Budget 2017

Arun Jaitley last week presented his fourth Union Budget. Expectations were high and so were the challenges, and it was indeed a tough task for the Finance Minister to play a balancing act between growth stimulus and fiscal consolidation. The Budget places a lot of emphasis on agriculture, rural economy, social sector investments and infrastructure, but it is not at the cost of fiscal prudence. There is no attempt to resort to blatant populism, but needs of the poor and the underprivileged are taken care of. Key reform measures, including revamping of political funding and phasing out of  FIPB, are also proposed. Overall, Jaitley has managed to hit a fine balance to a fair degree.

As far as the MSME sector is concerned, it is a big relief to see the Budget coming up with several sops for the sector. One of the major announcements is reduction of corporate tax from 30 percent to 25 percent for those units whose annual turnover is less than Rs 50 crore. According to available data, out of 6.94 lakh companies filing returns, 6.67 lakh companies fall under this category and it means 96 percent of the companies will get the benefit. This is a welcome decision that will help MSMEs become competitive compared to large companies, which, according to an estimate, pay an effective tax rate of 24 percent due to various subsidies and rebates, including preferential land allotment they enjoy.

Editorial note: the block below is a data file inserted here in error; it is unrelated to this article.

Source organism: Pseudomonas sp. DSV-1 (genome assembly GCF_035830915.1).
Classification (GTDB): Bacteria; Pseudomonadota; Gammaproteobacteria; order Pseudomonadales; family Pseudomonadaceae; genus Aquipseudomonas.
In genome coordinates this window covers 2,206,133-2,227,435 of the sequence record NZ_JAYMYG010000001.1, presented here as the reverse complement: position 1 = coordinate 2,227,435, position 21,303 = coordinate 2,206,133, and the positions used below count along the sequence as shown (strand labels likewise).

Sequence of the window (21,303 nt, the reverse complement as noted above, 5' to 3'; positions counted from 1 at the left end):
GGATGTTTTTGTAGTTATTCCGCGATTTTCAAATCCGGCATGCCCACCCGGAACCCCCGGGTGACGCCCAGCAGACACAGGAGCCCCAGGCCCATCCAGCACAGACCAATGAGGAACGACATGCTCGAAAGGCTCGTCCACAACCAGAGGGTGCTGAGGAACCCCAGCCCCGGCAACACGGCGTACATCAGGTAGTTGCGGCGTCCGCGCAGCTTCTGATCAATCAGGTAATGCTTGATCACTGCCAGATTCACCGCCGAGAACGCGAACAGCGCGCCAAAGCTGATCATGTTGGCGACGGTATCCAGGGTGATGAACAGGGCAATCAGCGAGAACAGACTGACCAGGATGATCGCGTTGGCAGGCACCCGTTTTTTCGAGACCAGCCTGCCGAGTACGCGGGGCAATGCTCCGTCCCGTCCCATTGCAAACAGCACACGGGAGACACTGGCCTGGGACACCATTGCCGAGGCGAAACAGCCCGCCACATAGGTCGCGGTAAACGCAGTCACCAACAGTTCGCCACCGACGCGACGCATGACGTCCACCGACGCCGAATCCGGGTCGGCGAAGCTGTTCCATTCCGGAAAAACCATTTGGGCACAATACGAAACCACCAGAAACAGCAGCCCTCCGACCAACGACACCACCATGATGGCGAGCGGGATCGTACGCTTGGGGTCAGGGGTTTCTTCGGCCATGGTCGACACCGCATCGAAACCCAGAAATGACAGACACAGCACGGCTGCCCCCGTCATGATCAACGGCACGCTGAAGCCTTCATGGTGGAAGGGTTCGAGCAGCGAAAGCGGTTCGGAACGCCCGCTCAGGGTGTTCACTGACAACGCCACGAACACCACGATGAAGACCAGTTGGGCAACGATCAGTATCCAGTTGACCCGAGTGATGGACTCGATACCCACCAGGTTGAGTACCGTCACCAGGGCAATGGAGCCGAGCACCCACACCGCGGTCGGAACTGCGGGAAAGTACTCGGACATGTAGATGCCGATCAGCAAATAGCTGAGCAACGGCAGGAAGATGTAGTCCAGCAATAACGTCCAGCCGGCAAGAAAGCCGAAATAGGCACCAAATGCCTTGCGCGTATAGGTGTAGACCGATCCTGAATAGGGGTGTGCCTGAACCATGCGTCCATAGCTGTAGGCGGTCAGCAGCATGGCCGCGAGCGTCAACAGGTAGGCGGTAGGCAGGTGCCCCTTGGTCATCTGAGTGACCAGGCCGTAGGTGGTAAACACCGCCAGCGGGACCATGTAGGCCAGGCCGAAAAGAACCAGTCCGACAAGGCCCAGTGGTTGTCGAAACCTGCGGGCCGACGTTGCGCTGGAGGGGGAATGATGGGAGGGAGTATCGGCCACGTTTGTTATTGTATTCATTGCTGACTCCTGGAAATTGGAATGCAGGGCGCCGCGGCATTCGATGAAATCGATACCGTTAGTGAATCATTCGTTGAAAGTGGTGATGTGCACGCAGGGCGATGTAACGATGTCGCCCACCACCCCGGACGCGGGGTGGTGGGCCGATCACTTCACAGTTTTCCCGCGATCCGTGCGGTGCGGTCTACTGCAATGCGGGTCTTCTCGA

Another important benefit doled out to the sector is the cutting down of the presumptive tax from 8 percent to 6 percent for units with turnover up to Rs 2 crore. This step is expected, besides easing the burden of taxation, to add transparency in the sector, encouraging SMEs to adopt digital means of doing business. In addition, start-ups will also benefit as the Budget proposes that they will have to pay taxes for three out of seven years (up from five last year), only if they make profits. In addition, it is encouraging that lending target under MUDRA is proposed to be doubled from the 2015-16 target to Rs 2.44 lakh crore.

Not everything sits well with many, however. Despite welcoming the reduction in corporate tax rate, some SMEs feel that the number of beneficiaries will be limited as many small firms run either as proprietorship or partnership firms. Some others lament the lack of specific support schemes and allocations for the sector to fight the demonetisation shocks. It is also quite rightly pointed out that the Budget has nothing to push employment generation in the sector. Similarly, with no incentives offered to MSMEs to invest in plant and machinery, the Budget hardly encourages capital investments. No attention is paid either for revival of the sick MSME units.

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